Essays offer glimpse of NIU gunman
DEKALB, Ill. – Graduate school application essays written by a man who fatally shot five students and wounded 18 people in a Northern Illinois University classroom before committing suicide portray a young person who felt profoundly lost.
In four essays the Chicago Tribune obtained from the University of Illinois and NIU, Steven Kazmierczak discussed feeling alienated and his parents’ decision to send him to a group home.
“For as long as I can remember, I have always been an extremely sensitive individual and feel as though I am able to empathize with other people’s emotional and social needs,” Kazmierczak wrote. “However, some of my peers were not very understanding or accepting, and I feel as though I was victimized to a certain degree during my adolescent years.”
That victimization, he explained in an application to the University of Illinois School of Social Work, came from overwhelming social pressures.
“In hindsight, I feel that this was largely a result of the sensitivity that I often exhibited toward other classmates which was not necessarily accepted by others,” Kazmierczak wrote.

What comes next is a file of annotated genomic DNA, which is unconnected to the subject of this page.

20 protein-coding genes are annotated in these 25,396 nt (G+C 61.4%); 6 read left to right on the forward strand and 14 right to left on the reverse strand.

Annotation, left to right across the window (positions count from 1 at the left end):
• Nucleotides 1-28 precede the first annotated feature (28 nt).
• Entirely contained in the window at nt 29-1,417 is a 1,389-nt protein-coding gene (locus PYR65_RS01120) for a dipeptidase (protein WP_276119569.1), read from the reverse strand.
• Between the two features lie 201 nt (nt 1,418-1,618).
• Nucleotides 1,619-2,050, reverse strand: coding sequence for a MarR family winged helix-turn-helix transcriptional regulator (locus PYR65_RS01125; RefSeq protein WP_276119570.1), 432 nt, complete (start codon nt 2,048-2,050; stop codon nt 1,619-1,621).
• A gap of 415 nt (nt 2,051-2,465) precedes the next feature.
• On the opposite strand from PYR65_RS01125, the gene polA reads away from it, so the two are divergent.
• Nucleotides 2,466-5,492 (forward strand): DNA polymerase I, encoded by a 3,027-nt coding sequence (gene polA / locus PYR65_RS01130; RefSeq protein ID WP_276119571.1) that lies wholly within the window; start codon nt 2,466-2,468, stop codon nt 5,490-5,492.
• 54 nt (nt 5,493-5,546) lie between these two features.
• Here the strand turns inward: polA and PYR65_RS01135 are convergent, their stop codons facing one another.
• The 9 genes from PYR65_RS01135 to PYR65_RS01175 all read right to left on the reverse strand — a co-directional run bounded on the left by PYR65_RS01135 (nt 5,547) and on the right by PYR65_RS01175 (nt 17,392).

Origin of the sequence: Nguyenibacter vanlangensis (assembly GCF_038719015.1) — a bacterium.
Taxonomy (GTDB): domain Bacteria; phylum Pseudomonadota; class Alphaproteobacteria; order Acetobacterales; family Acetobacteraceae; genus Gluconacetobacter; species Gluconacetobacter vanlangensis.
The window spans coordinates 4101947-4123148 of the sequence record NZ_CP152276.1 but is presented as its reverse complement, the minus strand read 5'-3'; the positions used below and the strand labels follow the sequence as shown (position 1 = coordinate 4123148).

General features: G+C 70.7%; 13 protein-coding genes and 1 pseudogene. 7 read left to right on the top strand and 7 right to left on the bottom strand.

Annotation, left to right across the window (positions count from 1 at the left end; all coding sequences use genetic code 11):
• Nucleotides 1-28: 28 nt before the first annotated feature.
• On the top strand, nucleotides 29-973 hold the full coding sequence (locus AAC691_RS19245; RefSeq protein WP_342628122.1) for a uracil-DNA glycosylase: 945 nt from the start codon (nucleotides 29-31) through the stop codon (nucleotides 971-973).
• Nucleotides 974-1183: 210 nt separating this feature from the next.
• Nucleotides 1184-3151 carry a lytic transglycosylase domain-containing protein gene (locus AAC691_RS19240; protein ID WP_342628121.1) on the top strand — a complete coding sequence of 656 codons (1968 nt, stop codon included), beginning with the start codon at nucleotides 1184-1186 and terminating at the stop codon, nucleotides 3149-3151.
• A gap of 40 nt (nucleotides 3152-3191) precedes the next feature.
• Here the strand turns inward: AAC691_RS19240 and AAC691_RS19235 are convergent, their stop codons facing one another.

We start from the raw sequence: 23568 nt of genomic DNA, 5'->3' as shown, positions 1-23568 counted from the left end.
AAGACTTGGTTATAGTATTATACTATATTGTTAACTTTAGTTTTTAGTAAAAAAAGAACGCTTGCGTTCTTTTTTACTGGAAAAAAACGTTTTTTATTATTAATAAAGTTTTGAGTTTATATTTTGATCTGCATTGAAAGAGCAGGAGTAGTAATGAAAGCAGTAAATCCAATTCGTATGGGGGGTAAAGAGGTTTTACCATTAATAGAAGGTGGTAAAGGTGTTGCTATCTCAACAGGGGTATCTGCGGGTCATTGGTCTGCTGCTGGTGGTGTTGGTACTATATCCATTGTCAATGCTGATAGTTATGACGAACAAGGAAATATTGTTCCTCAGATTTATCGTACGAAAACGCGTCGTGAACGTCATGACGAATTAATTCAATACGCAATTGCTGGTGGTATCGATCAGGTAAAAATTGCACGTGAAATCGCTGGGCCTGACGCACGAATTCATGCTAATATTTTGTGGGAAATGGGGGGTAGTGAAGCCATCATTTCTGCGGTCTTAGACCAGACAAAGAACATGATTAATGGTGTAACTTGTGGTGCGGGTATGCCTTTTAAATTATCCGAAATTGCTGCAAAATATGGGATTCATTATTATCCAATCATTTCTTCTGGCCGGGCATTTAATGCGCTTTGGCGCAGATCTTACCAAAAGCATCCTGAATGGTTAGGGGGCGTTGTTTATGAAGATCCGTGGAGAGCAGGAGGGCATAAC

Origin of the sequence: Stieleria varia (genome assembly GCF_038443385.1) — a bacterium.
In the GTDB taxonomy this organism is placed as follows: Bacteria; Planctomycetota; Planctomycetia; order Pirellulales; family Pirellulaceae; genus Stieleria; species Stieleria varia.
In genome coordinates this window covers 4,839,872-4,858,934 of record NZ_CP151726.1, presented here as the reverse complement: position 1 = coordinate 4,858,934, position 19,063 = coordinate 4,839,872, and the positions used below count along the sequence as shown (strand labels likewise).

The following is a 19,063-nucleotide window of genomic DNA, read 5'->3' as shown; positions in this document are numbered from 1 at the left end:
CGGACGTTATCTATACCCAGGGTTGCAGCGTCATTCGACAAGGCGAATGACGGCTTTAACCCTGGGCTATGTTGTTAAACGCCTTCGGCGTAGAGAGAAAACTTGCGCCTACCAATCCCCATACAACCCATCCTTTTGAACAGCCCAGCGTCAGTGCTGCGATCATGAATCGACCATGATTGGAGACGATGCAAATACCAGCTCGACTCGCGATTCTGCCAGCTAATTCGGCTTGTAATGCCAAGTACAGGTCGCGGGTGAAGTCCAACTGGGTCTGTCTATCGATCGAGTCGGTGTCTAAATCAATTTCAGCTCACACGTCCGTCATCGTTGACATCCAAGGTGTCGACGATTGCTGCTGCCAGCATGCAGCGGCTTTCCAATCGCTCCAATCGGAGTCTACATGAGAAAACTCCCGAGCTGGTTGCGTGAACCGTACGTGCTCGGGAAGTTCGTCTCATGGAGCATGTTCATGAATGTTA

Kazmierczak, 27, burst into an auditorium on Valentine’s Day, carrying at least four guns, and fired dozens of shots in a geology class. Authorities still don’t know why he targeted the class.
He attended NIU as an undergraduate and went to Illinois for graduate school.
Kazmierczak started meeting with social workers at his suburban Chicago middle school by age 11. His father, Robert Kazmierczak, told the Tribune he and his late wife tried to help Steven by putting him in the group home.
“We did everything we could to help him. My wife and I worked very hard to help my son. I thought he was doing well,” said Kazmierczak. “He still had a lot of support. He knew I would help him if he was in trouble.”
Kazmierczak also talked about wanting to work with the mentally ill in the criminal justice system.
“I truly do feel as though I would be an altruistic social worker, mainly due to my past experiences, because I view myself as being able to relate to those segments of society that are in need of direction,” he wrote.